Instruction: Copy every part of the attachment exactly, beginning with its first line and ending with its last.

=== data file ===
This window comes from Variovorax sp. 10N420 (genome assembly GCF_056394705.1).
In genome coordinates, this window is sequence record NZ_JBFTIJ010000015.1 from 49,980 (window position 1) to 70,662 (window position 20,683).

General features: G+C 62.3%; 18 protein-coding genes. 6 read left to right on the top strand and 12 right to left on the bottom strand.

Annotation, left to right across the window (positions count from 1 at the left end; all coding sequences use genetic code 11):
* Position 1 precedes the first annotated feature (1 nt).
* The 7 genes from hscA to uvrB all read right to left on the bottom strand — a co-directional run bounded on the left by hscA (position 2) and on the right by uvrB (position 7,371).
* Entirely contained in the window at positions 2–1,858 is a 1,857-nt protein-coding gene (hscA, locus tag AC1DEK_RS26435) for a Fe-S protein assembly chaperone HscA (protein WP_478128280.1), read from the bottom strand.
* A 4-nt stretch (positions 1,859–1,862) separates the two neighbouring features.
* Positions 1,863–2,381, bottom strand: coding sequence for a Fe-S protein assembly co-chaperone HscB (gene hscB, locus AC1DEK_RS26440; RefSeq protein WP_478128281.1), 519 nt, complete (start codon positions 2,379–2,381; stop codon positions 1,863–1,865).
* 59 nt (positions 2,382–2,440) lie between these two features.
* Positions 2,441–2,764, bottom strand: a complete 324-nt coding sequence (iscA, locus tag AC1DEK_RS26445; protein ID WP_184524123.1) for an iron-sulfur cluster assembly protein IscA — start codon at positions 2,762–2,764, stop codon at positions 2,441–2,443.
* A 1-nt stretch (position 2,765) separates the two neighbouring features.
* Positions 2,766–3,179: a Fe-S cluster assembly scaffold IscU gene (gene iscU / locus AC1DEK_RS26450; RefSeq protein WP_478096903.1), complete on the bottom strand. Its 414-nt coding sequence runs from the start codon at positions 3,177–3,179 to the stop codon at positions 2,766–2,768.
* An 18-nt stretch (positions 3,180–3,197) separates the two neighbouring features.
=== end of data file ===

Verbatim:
This window comes from Variovorax sp. 10N420 (genome assembly GCF_056394705.1).
In genome coordinates, this window is sequence record NZ_JBFTIJ010000015.1 from 49,980 (window position 1) to 70,662 (window position 20,683).

General features: G+C 62.3%; 18 protein-coding genes. 6 read left to right on the top strand and 12 right to left on the bottom strand.

Annotation, left to right across the window (positions count from 1 at the left end; all coding sequences use genetic code 11):
* Position 1 precedes the first annotated feature (1 nt).
* The 7 genes from hscA to uvrB all read right to left on the bottom strand — a co-directional run bounded on the left by hscA (position 2) and on the right by uvrB (position 7,371).
* Entirely contained in the window at positions 2–1,858 is a 1,857-nt protein-coding gene (hscA, locus tag AC1DEK_RS26435) for a Fe-S protein assembly chaperone HscA (protein WP_478128280.1), read from the bottom strand.
* A 4-nt stretch (positions 1,859–1,862) separates the two neighbouring features.
* Positions 1,863–2,381, bottom strand: coding sequence for a Fe-S protein assembly co-chaperone HscB (gene hscB, locus AC1DEK_RS26440; RefSeq protein WP_478128281.1), 519 nt, complete (start codon positions 2,379–2,381; stop codon positions 1,863–1,865).
* 59 nt (positions 2,382–2,440) lie between these two features.
* Positions 2,441–2,764, bottom strand: a complete 324-nt coding sequence (iscA, locus tag AC1DEK_RS26445; protein ID WP_184524123.1) for an iron-sulfur cluster assembly protein IscA — start codon at positions 2,762–2,764, stop codon at positions 2,441–2,443.
* A 1-nt stretch (position 2,765) separates the two neighbouring features.
* Positions 2,766–3,179: a Fe-S cluster assembly scaffold IscU gene (gene iscU / locus AC1DEK_RS26450; RefSeq protein WP_478096903.1), complete on the bottom strand. Its 414-nt coding sequence runs from the start codon at positions 3,177–3,179 to the stop codon at positions 2,766–2,768.
* An 18-nt stretch (positions 3,180–3,197) separates the two neighbouring features.